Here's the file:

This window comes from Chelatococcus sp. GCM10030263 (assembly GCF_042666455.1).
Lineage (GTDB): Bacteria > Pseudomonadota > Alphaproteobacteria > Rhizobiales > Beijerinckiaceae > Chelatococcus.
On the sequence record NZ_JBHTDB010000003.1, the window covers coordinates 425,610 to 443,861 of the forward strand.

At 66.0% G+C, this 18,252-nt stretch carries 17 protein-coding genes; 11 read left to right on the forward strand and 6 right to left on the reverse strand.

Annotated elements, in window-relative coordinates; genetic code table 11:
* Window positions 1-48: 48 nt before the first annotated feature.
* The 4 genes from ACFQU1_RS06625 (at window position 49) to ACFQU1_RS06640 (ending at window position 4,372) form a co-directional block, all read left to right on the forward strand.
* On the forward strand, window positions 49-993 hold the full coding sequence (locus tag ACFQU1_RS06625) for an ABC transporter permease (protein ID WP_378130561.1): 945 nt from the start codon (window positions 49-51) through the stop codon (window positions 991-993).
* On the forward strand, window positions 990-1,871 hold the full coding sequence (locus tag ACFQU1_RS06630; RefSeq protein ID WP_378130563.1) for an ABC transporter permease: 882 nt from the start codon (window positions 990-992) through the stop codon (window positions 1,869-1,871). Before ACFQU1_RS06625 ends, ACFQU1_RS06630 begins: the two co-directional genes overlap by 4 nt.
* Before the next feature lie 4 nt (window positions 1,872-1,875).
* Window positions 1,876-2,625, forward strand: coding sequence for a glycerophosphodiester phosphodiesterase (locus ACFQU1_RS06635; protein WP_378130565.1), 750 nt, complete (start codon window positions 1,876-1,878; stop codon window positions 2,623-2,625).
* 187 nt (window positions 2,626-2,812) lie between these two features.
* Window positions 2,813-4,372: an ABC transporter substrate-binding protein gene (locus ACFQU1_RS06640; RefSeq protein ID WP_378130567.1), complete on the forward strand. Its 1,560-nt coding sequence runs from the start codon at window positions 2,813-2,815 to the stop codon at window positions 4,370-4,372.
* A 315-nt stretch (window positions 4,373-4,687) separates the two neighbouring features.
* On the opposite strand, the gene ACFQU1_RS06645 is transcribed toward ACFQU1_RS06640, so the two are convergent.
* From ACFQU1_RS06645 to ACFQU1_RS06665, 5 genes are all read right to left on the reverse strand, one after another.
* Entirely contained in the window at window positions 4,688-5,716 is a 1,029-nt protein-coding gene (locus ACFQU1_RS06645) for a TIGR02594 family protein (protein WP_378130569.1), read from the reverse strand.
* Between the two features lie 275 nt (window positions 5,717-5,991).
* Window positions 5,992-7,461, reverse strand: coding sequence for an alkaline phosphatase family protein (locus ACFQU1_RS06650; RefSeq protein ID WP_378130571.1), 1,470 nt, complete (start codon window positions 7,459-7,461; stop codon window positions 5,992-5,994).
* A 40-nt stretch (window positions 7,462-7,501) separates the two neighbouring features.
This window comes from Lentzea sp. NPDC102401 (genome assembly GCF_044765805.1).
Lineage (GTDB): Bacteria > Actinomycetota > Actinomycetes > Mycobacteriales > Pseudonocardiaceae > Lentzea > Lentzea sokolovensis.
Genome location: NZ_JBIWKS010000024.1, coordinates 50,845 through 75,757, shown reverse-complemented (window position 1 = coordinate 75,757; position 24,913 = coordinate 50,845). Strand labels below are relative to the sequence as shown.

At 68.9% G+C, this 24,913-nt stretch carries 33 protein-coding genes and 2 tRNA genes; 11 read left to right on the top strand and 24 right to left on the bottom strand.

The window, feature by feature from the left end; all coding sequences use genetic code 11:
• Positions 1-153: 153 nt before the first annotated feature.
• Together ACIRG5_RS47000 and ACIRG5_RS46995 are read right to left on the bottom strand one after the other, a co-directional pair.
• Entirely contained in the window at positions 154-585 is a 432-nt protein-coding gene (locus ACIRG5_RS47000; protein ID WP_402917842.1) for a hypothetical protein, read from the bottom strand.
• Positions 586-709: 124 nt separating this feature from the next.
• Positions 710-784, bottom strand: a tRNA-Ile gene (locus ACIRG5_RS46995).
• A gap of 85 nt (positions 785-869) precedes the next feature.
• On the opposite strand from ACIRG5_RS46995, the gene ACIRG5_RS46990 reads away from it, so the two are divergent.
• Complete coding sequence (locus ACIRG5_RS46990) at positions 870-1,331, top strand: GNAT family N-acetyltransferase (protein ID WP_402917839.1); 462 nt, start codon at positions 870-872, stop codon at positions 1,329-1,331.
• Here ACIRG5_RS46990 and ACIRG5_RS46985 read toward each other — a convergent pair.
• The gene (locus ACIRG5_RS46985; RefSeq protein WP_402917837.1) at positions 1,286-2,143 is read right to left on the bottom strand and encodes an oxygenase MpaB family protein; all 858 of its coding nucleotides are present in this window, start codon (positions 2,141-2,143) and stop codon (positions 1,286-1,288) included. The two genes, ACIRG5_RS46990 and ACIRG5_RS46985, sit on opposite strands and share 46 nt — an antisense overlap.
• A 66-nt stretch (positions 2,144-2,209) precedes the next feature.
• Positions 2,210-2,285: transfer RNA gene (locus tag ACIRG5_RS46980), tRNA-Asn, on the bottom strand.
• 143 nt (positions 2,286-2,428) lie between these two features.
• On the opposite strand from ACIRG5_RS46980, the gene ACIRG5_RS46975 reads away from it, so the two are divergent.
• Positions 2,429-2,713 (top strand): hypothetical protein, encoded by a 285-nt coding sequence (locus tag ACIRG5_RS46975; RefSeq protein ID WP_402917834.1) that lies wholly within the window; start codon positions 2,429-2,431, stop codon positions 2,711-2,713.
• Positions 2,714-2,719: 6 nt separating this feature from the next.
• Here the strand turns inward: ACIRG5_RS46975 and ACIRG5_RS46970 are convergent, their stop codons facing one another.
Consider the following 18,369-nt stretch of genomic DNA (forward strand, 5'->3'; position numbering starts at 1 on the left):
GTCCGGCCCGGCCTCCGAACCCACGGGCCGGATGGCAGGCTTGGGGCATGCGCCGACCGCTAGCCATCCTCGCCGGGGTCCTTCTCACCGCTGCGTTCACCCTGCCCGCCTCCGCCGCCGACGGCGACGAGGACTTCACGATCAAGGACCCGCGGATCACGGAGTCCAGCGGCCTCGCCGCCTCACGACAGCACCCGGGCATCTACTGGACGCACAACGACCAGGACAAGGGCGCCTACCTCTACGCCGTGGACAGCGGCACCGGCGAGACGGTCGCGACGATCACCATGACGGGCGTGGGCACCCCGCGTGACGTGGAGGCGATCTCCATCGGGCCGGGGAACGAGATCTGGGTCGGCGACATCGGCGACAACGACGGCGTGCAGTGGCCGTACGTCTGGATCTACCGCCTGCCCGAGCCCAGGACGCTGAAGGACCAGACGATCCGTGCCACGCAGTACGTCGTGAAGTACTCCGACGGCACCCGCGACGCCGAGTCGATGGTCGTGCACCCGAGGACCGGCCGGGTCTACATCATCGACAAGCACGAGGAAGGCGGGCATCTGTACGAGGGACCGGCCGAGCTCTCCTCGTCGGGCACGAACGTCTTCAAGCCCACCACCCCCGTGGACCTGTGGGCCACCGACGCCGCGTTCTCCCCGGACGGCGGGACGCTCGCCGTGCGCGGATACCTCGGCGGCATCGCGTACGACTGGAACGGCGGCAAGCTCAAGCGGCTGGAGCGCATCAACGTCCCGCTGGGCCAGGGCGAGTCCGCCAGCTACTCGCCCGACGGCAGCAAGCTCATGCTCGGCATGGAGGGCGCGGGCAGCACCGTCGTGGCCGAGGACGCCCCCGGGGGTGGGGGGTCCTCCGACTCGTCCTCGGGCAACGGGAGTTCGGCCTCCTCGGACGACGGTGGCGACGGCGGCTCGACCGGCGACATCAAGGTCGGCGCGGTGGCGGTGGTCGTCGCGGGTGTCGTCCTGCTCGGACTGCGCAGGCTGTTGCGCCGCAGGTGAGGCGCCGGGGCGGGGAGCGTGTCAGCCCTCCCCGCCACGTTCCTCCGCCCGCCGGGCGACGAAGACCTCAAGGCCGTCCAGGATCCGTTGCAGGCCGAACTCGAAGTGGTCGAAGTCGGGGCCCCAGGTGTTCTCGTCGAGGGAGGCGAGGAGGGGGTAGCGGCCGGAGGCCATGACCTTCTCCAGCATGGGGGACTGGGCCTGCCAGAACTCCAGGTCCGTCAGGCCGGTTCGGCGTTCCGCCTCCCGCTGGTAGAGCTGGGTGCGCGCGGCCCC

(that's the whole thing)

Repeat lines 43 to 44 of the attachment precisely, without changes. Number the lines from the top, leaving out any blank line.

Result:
Consider the following 18,369-nt stretch of genomic DNA (forward strand, 5'->3'; position numbering starts at 1 on the left):
GTCCGGCCCGGCCTCCGAACCCACGGGCCGGATGGCAGGCTTGGGGCATGCGCCGACCGCTAGCCATCCTCGCCGGGGTCCTTCTCACCGCTGCGTTCACCCTGCCCGCCTCCGCCGCCGACGGCGACGAGGACTTCACGATCAAGGACCCGCGGATCACGGAGTCCAGCGGCCTCGCCGCCTCACGACAGCACCCGGGCATCTACTGGACGCACAACGACCAGGACAAGGGCGCCTACCTCTACGCCGTGGACAGCGGCACCGGCGAGACGGTCGCGACGATCACCATGACGGGCGTGGGCACCCCGCGTGACGTGGAGGCGATCTCCATCGGGCCGGGGAACGAGATCTGGGTCGGCGACATCGGCGACAACGACGGCGTGCAGTGGCCGTACGTCTGGATCTACCGCCTGCCCGAGCCCAGGACGCTGAAGGACCAGACGATCCGTGCCACGCAGTACGTCGTGAAGTACTCCGACGGCACCCGCGACGCCGAGTCGATGGTCGTGCACCCGAGGACCGGCCGGGTCTACATCATCGACAAGCACGAGGAAGGCGGGCATCTGTACGAGGGACCGGCCGAGCTCTCCTCGTCGGGCACGAACGTCTTCAAGCCCACCACCCCCGTGGACCTGTGGGCCACCGACGCCGCGTTCTCCCCGGACGGCGGGACGCTCGCCGTGCGCGGATACCTCGGCGGCATCGCGTACGACTGGAACGGCGGCAAGCTCAAGCGGCTGGAGCGCATCAACGTCCCGCTGGGCCAGGGCGAGTCCGCCAGCTACTCGCCCGACGGCAGCAAGCTCATGCTCGGCATGGAGGGCGCGGGCAGCACCGTCGTGGCCGAGGACGCCCCCGGGGGTGGGGGGTCCTCCGACTCGTCCTCGGGCAACGGGAGTTCGGCCTCCTCGGACGACGGTGGCGACGGCGGCTCGACCGGCGACATCAAGGTCGGCGCGGTGGCGGTGGTCGTCGCGGGTGTCGTCCTGCTCGGACTGCGCAGGCTGTTGCGCCGCAGGTGAGGCGCCGGGGCGGGGAGCGTGTCAGCCCTCCCCGCCACGTTCCTCCGCCCGCCGGGCGACGAAGACCTCAAGGCCGTCCAGGATCCGTTGCAGGCCGAACTCGAAGTGGTCGAAGTCGGGGCCCCAGGTGTTCTCGTCGAGGGAGGCGAGGAGGGGGTAGCGGCCGGAGGCCATGACCTTCTCCAGCATGGGGGACTGGGCCTGCCAGAACTCCAGGTCCGTCAGGCCGGTTCGGCGTTCCGCCTCCCGCTGGTAGAGCTGGGTGCGCGCGGCCCC